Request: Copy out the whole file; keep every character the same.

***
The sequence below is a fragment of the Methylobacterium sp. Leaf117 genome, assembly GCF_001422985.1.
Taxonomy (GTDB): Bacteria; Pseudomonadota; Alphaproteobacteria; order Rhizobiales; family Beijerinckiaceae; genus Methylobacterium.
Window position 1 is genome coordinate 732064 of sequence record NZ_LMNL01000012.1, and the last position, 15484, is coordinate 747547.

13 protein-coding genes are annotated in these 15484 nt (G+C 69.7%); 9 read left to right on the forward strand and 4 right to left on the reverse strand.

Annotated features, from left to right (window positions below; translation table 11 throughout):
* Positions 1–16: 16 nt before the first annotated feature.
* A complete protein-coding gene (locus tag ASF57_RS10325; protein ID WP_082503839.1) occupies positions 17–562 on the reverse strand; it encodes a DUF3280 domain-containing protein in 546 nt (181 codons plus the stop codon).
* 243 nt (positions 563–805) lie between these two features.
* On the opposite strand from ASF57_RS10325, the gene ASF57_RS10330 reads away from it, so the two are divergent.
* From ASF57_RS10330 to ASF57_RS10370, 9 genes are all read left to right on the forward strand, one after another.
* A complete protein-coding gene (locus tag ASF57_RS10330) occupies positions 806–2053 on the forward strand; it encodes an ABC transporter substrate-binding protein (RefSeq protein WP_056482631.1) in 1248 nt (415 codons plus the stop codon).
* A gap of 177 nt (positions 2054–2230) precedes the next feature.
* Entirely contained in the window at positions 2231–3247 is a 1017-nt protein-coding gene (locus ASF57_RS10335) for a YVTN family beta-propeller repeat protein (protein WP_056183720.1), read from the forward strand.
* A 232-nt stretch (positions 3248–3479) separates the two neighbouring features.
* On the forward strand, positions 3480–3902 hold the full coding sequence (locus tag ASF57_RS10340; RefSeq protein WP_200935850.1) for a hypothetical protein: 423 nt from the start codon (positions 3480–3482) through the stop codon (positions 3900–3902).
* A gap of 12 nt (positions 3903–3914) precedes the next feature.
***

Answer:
The sequence below is a fragment of the Methylobacterium sp. Leaf117 genome, assembly GCF_001422985.1.
Taxonomy (GTDB): Bacteria; Pseudomonadota; Alphaproteobacteria; order Rhizobiales; family Beijerinckiaceae; genus Methylobacterium.
Window position 1 is genome coordinate 732064 of sequence record NZ_LMNL01000012.1, and the last position, 15484, is coordinate 747547.

13 protein-coding genes are annotated in these 15484 nt (G+C 69.7%); 9 read left to right on the forward strand and 4 right to left on the reverse strand.

Annotated features, from left to right (window positions below; translation table 11 throughout):
* Positions 1–16: 16 nt before the first annotated feature.
* A complete protein-coding gene (locus tag ASF57_RS10325; protein ID WP_082503839.1) occupies positions 17–562 on the reverse strand; it encodes a DUF3280 domain-containing protein in 546 nt (181 codons plus the stop codon).
* 243 nt (positions 563–805) lie between these two features.
* On the opposite strand from ASF57_RS10325, the gene ASF57_RS10330 reads away from it, so the two are divergent.
* From ASF57_RS10330 to ASF57_RS10370, 9 genes are all read left to right on the forward strand, one after another.
* A complete protein-coding gene (locus tag ASF57_RS10330) occupies positions 806–2053 on the forward strand; it encodes an ABC transporter substrate-binding protein (RefSeq protein WP_056482631.1) in 1248 nt (415 codons plus the stop codon).
* A gap of 177 nt (positions 2054–2230) precedes the next feature.
* Entirely contained in the window at positions 2231–3247 is a 1017-nt protein-coding gene (locus ASF57_RS10335) for a YVTN family beta-propeller repeat protein (protein WP_056183720.1), read from the forward strand.
* A 232-nt stretch (positions 3248–3479) separates the two neighbouring features.
* On the forward strand, positions 3480–3902 hold the full coding sequence (locus tag ASF57_RS10340; RefSeq protein WP_200935850.1) for a hypothetical protein: 423 nt from the start codon (positions 3480–3482) through the stop codon (positions 3900–3902).
* A gap of 12 nt (positions 3903–3914) precedes the next feature.